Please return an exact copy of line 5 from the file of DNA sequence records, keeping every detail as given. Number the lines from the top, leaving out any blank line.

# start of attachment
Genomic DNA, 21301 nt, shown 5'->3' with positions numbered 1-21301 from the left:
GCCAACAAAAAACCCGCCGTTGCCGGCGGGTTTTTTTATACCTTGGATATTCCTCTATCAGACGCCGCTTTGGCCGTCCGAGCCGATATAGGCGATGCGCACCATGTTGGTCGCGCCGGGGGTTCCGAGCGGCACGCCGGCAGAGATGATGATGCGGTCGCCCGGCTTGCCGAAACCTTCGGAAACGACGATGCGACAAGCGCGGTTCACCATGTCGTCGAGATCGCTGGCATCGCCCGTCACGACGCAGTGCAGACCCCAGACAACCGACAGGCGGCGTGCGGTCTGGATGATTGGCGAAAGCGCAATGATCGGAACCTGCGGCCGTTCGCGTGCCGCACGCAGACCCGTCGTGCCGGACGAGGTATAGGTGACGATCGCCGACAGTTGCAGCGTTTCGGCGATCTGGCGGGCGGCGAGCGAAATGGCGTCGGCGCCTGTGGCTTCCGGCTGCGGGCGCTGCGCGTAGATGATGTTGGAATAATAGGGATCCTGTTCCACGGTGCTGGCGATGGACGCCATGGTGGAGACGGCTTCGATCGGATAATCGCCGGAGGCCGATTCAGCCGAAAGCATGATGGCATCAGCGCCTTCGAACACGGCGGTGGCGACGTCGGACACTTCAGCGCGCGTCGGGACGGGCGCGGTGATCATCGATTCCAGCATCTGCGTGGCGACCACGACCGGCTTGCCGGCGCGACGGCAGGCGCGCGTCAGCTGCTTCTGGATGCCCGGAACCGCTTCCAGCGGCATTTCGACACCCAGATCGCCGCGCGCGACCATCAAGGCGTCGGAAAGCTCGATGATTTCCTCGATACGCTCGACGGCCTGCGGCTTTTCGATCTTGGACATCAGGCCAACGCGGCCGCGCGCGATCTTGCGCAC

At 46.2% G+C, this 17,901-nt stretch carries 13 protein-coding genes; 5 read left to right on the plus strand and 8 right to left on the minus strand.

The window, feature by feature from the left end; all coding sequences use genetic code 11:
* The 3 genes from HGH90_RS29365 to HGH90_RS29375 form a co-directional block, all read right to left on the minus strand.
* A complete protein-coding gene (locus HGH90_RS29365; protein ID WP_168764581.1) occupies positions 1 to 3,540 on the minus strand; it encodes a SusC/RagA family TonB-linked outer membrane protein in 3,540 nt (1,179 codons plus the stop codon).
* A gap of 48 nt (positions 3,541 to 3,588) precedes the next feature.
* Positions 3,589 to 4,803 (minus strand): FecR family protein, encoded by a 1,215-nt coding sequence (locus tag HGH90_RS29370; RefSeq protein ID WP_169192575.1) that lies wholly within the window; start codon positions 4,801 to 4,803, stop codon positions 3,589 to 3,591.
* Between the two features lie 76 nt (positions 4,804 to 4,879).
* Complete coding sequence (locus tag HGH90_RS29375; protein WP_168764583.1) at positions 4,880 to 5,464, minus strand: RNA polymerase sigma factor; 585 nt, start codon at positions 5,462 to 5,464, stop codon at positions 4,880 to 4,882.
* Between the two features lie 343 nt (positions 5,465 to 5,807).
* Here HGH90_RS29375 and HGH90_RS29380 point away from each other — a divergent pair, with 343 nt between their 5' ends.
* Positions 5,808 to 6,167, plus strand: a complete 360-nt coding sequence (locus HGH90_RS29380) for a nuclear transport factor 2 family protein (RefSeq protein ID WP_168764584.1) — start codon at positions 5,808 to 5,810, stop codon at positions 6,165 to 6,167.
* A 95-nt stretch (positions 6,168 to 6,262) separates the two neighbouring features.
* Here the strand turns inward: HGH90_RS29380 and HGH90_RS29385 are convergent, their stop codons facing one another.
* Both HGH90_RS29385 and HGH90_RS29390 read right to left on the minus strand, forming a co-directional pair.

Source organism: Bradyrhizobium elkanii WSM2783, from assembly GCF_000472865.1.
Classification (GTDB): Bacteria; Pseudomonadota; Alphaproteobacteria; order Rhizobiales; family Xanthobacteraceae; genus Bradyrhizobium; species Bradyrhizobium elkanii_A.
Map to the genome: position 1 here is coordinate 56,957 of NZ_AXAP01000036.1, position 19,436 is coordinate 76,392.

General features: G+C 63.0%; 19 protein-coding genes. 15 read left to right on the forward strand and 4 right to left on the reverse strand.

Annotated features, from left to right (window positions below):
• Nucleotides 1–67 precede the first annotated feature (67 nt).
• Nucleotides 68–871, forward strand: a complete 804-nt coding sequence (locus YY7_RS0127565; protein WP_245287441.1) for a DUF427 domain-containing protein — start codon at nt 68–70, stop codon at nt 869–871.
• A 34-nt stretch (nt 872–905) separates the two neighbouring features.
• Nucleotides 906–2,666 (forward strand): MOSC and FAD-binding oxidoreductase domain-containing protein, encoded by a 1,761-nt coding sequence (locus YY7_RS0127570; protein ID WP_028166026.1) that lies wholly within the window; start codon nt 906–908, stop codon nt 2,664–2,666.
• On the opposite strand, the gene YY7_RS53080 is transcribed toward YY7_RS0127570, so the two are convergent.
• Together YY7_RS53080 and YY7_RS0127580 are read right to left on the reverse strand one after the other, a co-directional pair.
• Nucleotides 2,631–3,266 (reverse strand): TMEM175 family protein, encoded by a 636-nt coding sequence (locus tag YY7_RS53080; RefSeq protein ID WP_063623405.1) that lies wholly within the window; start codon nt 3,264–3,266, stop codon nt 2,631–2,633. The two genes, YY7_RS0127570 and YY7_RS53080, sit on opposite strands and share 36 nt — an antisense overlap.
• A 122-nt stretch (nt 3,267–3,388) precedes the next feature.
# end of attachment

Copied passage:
* The 3 genes from HGH90_RS29365 to HGH90_RS29375 form a co-directional block, all read right to left on the minus strand.